About Me

My wonderful husband died when I was 44 years old. Being widowed this young happens to less than 3% of married people. Writing through this loss one word at time helps me understand what I've lost and helps me continue to grow. It is how I have gradually recovered from such a severe loss. Research shows that you can benefit from taking just 15 minutes a day to write out your deepest feelings as a way of healing. On the right side of this blog, you'll see a tag for Exercises to Try. If you need some help knowing how to use writing to help heal yourself, I suggest you start there.

Tuesday, December 01, 2009

Grief Then and Now

When I first lost my husband (in the first year):

I couldn't believe it.
It felt like he was still here.
I didn't know how I would manage.
I couldn't feel anything.
I wondered where all my grief was.
I lost weight and only ate for sustenance.
I couldn't read books.
I couldn't watch movies.
I couldn't listen to music.
I needed my friends desperately.
I depended on the kindness of women.
I couldn't imagine being single and on my own. (even though I was).
I hated looking at children with their fathers.
I hated looking at wives with their husbands.
I wished I had more help with everything.
I felt terribly alone.
I felt terribly unlucky.
My bed was cold.
My hair became completely gray. (Ok, it was pretty gray before he died.)
I developed an obsession with on-line dating thinking that if I could only find a new husband and father for my children all would be well. (My daughter did not share this fantasy.)
I had the whole house painted.
My friend Amy took my living room down to the studs and exposed some brick.
I bought a new dog.
I worried obsessively about my children.
I worried about what would happen if I got sick. Who would be there for me?
I had to learn to make all the decisions.
I hired a professional organizer.
I gave away some of my dead husband's clothing to his friends and relatives.
I got fit.
I bought a new computer.
I worried obsessively about whether or not I should get a job.
I spent more time than I wanted to with financial planners, accountants and lawyers.
I thought about Ken's death in the abstract more than I allowed myself to think about him.
I was awed by the goodness, kindness and generosity of everyone who helped me, and developed a realization that we are not alone, and that all we need surrounds us if we are open to receive it.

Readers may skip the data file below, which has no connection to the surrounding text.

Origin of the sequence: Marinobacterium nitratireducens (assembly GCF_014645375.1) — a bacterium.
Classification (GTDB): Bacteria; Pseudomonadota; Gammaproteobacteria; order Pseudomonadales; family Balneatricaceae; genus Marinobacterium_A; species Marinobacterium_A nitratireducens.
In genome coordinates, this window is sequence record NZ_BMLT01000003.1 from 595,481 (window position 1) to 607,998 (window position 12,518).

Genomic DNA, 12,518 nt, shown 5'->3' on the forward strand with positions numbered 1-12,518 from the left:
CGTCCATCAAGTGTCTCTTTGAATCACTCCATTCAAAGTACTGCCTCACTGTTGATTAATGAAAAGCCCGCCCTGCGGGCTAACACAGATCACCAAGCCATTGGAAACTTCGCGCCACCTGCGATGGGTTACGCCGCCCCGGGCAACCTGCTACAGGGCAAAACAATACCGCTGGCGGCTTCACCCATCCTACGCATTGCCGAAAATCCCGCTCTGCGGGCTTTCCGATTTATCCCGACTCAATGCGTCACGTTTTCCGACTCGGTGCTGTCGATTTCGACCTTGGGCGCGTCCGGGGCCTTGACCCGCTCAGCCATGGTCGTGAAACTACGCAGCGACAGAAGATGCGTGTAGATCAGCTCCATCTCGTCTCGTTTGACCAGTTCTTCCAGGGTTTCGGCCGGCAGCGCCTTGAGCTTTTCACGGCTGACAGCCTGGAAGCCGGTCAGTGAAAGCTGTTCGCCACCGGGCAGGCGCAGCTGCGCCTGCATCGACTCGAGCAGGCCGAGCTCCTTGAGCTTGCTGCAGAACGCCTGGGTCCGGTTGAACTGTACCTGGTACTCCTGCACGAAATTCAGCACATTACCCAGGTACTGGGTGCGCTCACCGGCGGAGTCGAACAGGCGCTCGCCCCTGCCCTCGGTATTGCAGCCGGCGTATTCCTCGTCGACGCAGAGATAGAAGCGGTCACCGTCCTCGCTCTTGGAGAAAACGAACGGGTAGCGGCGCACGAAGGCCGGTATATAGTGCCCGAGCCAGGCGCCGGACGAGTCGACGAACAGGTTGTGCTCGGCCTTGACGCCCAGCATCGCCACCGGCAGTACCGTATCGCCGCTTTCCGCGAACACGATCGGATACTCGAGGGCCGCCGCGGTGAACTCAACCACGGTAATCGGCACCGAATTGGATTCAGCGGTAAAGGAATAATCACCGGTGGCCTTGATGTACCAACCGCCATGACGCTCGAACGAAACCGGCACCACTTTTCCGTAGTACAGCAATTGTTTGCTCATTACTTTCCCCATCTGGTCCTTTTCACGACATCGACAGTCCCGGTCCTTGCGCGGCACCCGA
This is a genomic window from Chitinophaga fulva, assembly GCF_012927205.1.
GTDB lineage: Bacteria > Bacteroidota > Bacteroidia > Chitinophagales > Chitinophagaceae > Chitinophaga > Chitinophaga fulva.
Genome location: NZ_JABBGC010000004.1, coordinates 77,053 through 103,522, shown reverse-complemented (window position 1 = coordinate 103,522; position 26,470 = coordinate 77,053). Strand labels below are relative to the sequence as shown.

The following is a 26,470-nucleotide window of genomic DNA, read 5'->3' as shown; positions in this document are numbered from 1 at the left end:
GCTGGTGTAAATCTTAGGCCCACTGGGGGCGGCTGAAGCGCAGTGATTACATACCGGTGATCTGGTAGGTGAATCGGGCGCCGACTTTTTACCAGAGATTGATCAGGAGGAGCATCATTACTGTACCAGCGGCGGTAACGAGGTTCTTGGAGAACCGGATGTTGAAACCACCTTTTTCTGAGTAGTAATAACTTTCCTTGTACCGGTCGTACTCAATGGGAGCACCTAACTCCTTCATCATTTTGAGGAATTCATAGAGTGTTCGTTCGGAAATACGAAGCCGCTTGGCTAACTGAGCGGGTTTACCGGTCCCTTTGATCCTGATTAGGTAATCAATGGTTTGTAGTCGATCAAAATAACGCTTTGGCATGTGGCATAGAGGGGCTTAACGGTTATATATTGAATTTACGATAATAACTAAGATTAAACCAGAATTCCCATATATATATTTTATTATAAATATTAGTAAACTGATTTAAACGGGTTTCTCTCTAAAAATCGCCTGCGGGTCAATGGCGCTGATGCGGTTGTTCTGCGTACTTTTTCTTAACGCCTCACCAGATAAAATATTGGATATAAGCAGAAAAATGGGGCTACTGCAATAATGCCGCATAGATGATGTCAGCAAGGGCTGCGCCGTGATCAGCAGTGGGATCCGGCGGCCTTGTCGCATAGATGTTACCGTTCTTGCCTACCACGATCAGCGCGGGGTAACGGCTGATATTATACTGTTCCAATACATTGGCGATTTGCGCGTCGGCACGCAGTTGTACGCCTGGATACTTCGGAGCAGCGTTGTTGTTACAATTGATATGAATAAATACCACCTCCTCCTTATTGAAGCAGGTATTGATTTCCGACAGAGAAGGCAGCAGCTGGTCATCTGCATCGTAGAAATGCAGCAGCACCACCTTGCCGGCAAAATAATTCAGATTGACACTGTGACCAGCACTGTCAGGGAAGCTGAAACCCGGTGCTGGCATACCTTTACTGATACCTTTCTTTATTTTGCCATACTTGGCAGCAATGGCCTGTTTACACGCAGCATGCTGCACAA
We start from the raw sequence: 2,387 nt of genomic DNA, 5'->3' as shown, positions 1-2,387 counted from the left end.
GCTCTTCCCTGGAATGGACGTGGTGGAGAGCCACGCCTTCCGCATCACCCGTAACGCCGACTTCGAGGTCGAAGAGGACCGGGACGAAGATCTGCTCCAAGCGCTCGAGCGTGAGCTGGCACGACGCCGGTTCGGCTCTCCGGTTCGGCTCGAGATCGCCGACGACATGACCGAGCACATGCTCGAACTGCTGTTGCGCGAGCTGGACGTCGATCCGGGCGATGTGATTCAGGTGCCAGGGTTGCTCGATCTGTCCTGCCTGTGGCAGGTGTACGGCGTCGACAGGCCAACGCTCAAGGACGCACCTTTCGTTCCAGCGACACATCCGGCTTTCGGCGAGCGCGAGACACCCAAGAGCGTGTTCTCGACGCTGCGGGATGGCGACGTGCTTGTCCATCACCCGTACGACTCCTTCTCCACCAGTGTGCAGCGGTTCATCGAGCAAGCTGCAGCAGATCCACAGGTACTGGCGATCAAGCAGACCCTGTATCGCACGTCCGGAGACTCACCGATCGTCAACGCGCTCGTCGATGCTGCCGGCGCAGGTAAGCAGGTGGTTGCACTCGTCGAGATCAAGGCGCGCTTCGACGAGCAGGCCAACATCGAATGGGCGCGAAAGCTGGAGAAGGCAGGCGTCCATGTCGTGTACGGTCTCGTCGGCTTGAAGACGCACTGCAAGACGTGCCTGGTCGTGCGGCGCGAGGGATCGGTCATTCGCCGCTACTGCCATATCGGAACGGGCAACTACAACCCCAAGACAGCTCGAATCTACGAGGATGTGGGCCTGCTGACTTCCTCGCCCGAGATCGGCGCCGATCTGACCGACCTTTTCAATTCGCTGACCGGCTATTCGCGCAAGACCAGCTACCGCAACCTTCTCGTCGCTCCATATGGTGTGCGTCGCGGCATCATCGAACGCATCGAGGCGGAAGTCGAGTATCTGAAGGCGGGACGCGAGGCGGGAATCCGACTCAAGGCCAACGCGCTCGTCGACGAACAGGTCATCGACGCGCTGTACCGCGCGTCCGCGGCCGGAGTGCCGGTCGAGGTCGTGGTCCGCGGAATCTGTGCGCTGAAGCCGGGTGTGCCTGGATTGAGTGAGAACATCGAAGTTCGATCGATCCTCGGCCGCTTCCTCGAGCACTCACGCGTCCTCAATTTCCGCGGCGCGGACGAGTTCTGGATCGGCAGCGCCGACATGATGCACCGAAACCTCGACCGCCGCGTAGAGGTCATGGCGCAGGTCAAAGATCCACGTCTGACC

Almost four years after losing my husband:

I feel resigned to the bad luck that found me.
I still feel envious of married women and intact families.
I miss Ken, the life we had, and the life I imagine we would have had.
I don't get as much pleasure out of traveling as I used to because I'm not a brave explorer without a companion.
I now have a GPS.
I am going through a phase of reading some of the many blogs written by others who have lost big. It comforts me.
I am forever changed and still changing.
I know that without the many women who have been there for me, and who continue to be there for me, I would be lost.
The sense of loss never leaves, ever; it only changes shape.
I can let go of smaller hurts, disappointments, fears, regrets, and anger much easier now.
I can appreciate the simple pleasure of being alive more.
I appreciate good health.
I appreciate the power of breathing.
I am proud of my strength.
I am renovating my basement.
I am on the school board of a small private school.
I am writing a book.
I am occasionally concerned that my children lost the better parent. (Although I will take some credit for being the longer lasting one.)
I hope I can find love again, but I'm not so sure I will. (In lieu of love I will take: a lifetime supply of good books, new friends, old friends, a reasonable supply of money, creative pursuits that engage me, a job that fulfills me, children who grow up to be happy and successful, a body that continues to support my desire to live well, a means to contribute to the greater good, friends that stick by me, friends who I stick by, a keypad, a pen, paper, a screen, a published book, a resurgence of journalism, a reason to laugh, running shoes, a yoga class, emotions under control, openness, and the willingness to let this untimely loss give me an opportunity we seldom get in this life after we become adults: to change, to become someone different, to realize that there are infinite ways to be, to think, to respond. A major loss rearranges you; might as well be open to a different shape.)






1 comment:

Sheila said...

I take comfort in the time that has lapsed since your husband died. Does that make any sense? Somehow, 4 years later, you're still standing. It gives me hope. This last entry shows me that while grief doesn't change, one's perspective does. Time does not heal, but it does let the grief evolve. You give me hope. Thank you for that gift.